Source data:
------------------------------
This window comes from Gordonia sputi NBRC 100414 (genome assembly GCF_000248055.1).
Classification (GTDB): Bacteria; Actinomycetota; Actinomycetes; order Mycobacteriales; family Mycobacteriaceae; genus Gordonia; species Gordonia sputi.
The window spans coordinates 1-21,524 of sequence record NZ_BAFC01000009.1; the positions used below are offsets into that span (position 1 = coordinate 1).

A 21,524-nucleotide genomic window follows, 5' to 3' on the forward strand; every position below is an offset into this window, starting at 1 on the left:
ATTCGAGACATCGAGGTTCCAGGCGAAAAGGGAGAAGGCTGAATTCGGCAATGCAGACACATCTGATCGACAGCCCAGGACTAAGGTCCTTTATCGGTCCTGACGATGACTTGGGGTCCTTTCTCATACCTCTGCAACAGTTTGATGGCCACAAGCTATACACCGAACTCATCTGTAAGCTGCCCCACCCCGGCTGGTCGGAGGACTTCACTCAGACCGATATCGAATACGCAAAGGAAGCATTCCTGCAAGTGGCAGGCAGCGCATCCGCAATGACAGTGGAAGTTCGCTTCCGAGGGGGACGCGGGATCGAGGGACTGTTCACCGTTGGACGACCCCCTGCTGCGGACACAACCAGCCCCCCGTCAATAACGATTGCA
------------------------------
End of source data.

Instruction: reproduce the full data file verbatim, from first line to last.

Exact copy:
This window comes from Gordonia sputi NBRC 100414 (genome assembly GCF_000248055.1).
Classification (GTDB): Bacteria; Actinomycetota; Actinomycetes; order Mycobacteriales; family Mycobacteriaceae; genus Gordonia; species Gordonia sputi.
The window spans coordinates 1-21,524 of sequence record NZ_BAFC01000009.1; the positions used below are offsets into that span (position 1 = coordinate 1).

A 21,524-nucleotide genomic window follows, 5' to 3' on the forward strand; every position below is an offset into this window, starting at 1 on the left:
ATTCGAGACATCGAGGTTCCAGGCGAAAAGGGAGAAGGCTGAATTCGGCAATGCAGACACATCTGATCGACAGCCCAGGACTAAGGTCCTTTATCGGTCCTGACGATGACTTGGGGTCCTTTCTCATACCTCTGCAACAGTTTGATGGCCACAAGCTATACACCGAACTCATCTGTAAGCTGCCCCACCCCGGCTGGTCGGAGGACTTCACTCAGACCGATATCGAATACGCAAAGGAAGCATTCCTGCAAGTGGCAGGCAGCGCATCCGCAATGACAGTGGAAGTTCGCTTCCGAGGGGGACGCGGGATCGAGGGACTGTTCACCGTTGGACGACCCCCTGCTGCGGACACAACCAGCCCCCCGTCAATAACGATTGCA